The Department of Government
The Department of Government

Comparative Speaker Series- Benjamin Lessing (Univ of Chicago)

Criminal Leviathans: When Gangs Govern from Behind Bars

Fri, November 1, 2019 | BAT 5.108

12:00 PM - 1:30 PM

Comparative Speaker Series- Benjamin Lessing (Univ of Chicago)

Abstract: What happens when state repression strengthens the very criminal groups it aims to constrain?  From Brazil to El Salvador, prison gangs have transformed the state’s disciplinary institutions into headquarters for building drug empires, organizing street crime, and orchestrating terrorist attacks capable of bringing the state to heel. At the same time, they govern—providing order and physical safety for millions of low-income residents across vast informal peripheries neglected by governments. The fruit of decades of resorting to repressive strategies to address underlying social problems, these criminal shadow-governments simultaneously defy and undergird the neoliberal state, in the process creating a stubborn specter of non-state authority and destabilizing the foundations of democratic politics.

Bio: Benjamin Lessing, assistant professor of political science at the University of Chicago, studies "criminal conflict"—organized violence involving armed groups that do not seek formal state power, such as drug cartels, prison gangs, and paramilitaries. His first book, Making Peace In Drug Wars: Crackdowns and Cartels in Latin America (Cambridge University Press, Studies in Comparative Politics Series, 2017), examines armed conflict between drug trafficking organizations and the state in Colombia, Mexico and Brazil. Choice named it one of its Outstanding Academic Titles for 2018, and it was reviewed in Latin American Politics and SocietyForeign Affairs, and Journal of Peace Studies.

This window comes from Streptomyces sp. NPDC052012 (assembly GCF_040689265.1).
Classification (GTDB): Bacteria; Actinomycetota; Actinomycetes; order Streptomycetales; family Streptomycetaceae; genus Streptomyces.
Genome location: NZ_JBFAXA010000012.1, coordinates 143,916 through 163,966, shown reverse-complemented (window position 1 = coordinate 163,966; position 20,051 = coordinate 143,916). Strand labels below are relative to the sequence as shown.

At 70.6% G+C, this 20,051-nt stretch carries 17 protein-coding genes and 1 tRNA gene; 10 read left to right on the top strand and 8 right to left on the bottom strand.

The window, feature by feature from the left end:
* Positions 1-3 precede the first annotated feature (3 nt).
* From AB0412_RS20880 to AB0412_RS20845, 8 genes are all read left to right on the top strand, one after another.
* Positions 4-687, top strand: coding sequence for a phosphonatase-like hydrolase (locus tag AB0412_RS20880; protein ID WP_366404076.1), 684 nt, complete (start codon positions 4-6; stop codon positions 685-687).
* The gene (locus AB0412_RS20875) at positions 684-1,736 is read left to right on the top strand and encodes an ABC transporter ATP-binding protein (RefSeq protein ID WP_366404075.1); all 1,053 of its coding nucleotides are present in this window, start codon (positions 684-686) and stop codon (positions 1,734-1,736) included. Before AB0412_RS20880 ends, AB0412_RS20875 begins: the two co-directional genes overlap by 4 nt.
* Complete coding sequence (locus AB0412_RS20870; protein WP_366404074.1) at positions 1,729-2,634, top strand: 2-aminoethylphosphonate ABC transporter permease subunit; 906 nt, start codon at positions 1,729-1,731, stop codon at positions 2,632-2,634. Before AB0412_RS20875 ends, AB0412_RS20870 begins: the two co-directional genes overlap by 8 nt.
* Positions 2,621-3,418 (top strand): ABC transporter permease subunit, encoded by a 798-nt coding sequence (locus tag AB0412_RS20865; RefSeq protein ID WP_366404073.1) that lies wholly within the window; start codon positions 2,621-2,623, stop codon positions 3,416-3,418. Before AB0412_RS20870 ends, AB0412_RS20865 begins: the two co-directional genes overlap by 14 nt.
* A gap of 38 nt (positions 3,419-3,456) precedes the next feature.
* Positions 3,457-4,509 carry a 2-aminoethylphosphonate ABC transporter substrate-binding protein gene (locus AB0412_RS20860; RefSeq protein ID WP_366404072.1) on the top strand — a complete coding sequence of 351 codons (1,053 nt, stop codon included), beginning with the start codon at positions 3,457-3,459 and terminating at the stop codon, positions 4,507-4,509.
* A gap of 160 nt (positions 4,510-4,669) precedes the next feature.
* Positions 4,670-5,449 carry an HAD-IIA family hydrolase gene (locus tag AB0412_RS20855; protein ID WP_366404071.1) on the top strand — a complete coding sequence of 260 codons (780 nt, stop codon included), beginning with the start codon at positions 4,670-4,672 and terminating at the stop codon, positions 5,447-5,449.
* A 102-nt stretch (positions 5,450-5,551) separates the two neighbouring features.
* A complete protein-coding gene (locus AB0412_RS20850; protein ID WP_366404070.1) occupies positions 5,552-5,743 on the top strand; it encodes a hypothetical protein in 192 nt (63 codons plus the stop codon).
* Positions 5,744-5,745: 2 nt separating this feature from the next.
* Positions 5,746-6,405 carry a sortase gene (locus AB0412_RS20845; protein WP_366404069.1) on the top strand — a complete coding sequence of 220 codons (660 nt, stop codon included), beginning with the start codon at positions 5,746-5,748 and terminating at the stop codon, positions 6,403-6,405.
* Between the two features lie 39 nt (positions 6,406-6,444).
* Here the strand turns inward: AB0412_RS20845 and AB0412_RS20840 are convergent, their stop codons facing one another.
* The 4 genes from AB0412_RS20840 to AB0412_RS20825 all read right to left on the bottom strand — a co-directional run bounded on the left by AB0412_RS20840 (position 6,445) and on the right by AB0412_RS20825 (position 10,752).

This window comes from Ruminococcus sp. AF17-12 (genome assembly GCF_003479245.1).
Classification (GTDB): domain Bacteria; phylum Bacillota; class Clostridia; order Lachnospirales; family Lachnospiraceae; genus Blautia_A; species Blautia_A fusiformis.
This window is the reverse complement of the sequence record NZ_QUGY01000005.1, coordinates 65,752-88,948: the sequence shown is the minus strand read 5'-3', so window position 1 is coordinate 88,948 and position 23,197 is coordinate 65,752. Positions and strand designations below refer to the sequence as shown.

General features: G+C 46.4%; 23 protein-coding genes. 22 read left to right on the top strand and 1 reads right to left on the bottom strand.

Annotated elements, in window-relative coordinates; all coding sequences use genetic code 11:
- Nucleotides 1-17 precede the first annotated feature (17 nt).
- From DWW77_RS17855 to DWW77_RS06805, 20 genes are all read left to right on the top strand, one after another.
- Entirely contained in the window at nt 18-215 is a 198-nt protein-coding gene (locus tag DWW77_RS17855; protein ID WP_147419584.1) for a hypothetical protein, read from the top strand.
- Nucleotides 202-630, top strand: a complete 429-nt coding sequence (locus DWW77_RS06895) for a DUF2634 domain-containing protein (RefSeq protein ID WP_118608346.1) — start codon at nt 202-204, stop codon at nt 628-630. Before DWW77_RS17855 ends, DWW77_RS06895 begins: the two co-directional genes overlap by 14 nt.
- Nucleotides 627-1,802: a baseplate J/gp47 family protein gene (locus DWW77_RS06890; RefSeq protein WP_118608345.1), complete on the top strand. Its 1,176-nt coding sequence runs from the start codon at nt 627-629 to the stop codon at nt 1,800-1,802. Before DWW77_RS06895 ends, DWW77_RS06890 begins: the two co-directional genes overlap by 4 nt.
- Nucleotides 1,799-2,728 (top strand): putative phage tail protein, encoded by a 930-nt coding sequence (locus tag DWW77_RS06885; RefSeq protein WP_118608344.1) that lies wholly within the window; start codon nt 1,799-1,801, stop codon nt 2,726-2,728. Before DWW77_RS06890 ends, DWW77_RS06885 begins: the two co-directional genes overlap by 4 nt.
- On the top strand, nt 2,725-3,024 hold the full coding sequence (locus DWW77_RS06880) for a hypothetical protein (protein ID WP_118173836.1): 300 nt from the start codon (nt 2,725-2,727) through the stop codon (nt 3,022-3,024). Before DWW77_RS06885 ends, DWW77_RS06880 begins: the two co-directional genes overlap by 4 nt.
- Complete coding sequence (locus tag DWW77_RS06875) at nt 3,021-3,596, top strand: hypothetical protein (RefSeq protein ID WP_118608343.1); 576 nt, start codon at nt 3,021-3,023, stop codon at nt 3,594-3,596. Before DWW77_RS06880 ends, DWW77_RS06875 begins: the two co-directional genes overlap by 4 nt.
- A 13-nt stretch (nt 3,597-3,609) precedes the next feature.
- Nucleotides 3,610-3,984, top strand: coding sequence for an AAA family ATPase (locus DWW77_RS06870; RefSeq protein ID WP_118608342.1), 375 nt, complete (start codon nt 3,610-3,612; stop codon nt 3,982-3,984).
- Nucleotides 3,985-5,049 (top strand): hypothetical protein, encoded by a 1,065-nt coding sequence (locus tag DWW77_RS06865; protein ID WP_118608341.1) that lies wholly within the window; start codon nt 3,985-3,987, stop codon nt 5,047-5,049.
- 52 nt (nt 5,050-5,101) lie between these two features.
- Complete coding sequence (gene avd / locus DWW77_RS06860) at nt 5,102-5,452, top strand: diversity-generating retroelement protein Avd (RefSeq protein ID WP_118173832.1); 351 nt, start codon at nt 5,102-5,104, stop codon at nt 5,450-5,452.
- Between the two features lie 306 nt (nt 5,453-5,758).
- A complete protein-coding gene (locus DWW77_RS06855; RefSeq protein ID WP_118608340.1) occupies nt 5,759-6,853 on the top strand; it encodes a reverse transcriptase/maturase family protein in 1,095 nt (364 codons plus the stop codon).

His second book project, tentatively titled Criminal Leviathans: How Gangs Govern, Organize Crime, and Challenge the State from Behind Bars, explores the counterproductive effects of mass-incarceration policies, fostering the growth of powerful armed criminal groups at the core of the state's coercive apparatus. Lessing was recently named an Andrew Carnegie Fellow (2019-2021), which will provide time and resources to complete Criminal Leviathans. A co-authored article from this project appeared in the American Political Science Review in May 2019. 

Together with Chicago Political Science colleague Paul Staniland, and with funding from the Minerva Institute, Lessing founded and directs the Program on Political Violence (PPV), part of the Chicago Project on Security and Threats (CPOST). Under PPV, Lessing directs the Criminal Governance in Latin America project, currently generating estimates of the number of people living under gang rule in the region.

Lessing received an MA in economics and a PhD in political science from the University of California, Berkeley, and completed a postdoctoral fellowship at Stanford University's Center on Democracy, Development, and the Rule of Law (CDDRL) and the Center on International Security and Cooperation (CISAC). He also holds a BA in economics and philosophy from Kenyon College. Prior to his graduate work, Lessing worked for 4 years as a researcher in Rio de Janeiro, at Viva Rio, Brazil’s largest NGO, and founded its Drugs and Human Security program. He also conducted field research in Latin America and the Caribbean for international organizations like Amnesty, Oxfam, and the Small Arms Survey, and was a Fulbright Student Grantee in Argentina and Uruguay. He was born in Rochester, Michigan.

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